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I am working through a (rather old) pure maths book as a hobby and have got to a section showing proof of the binomial theorem using induction. Part way through the working the book says:

$_kC_r + _kC_{r-1} = \frac{k!}{r!(k-r)!} + \frac{k!}{(r-1)!(k-\{r-1\})!}$

which I can follow. But I cannot see how the following line is derived:

$= \frac{k!}{r!(k-r+1)!}\{(k-r+1)+r\}$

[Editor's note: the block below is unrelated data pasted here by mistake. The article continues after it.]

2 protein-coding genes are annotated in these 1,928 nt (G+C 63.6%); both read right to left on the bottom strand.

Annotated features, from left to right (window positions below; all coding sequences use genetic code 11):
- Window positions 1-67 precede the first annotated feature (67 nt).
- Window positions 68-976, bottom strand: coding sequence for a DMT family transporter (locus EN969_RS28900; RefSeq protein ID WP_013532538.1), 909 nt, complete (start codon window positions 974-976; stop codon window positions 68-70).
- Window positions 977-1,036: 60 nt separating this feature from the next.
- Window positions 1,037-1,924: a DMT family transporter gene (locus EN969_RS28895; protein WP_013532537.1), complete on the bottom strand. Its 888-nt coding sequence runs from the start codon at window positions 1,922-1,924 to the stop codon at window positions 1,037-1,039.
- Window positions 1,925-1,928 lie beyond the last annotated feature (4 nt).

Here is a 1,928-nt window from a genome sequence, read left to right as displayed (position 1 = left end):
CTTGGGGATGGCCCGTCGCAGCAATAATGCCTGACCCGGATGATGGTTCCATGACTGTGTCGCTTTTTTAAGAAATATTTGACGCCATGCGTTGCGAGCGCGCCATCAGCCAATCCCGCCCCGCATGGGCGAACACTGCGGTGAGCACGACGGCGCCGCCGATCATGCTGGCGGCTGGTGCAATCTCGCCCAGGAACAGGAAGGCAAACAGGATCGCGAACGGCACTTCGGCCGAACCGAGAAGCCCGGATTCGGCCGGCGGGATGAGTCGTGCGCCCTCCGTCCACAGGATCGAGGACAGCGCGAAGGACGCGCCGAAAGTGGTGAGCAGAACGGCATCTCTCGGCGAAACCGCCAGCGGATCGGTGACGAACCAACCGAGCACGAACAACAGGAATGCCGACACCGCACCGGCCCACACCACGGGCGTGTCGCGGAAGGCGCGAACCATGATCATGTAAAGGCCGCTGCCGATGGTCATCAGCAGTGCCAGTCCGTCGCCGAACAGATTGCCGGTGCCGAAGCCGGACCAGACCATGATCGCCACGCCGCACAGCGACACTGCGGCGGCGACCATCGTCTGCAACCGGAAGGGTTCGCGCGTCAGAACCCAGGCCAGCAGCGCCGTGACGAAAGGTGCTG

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$\frac{k!}{r!(k-r)!} + \frac{k!}{(r-1)!(k-\{r-1\})!}=\frac{k!(k-r+1)}{r!(k-r)!(k-r+1)} + \frac{k!}{(r-1)!(k-r+1)!}=\frac{k!(k-r+1)}{r!(k-r+1)!} + \frac{k!\cdot r}{r\cdot (r-1)!(k-r+1)!}=\frac{k!(k-r+1)}{r!(k-r+1)!} + \frac{k!\cdot r}{r!(k-r+1)!}=\frac{k!}{r!(k-r+1)!}\{(k-r+1)+r\}$

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In general $$\frac{a}{bc}+\frac{a}{bd} = \frac{a(d+c)}{bcd}$$ and here

  • $a=k!$,
  • $b=(r-1)!(k-r)!$,
  • $c=r$,
  • $d=k-r+1$.
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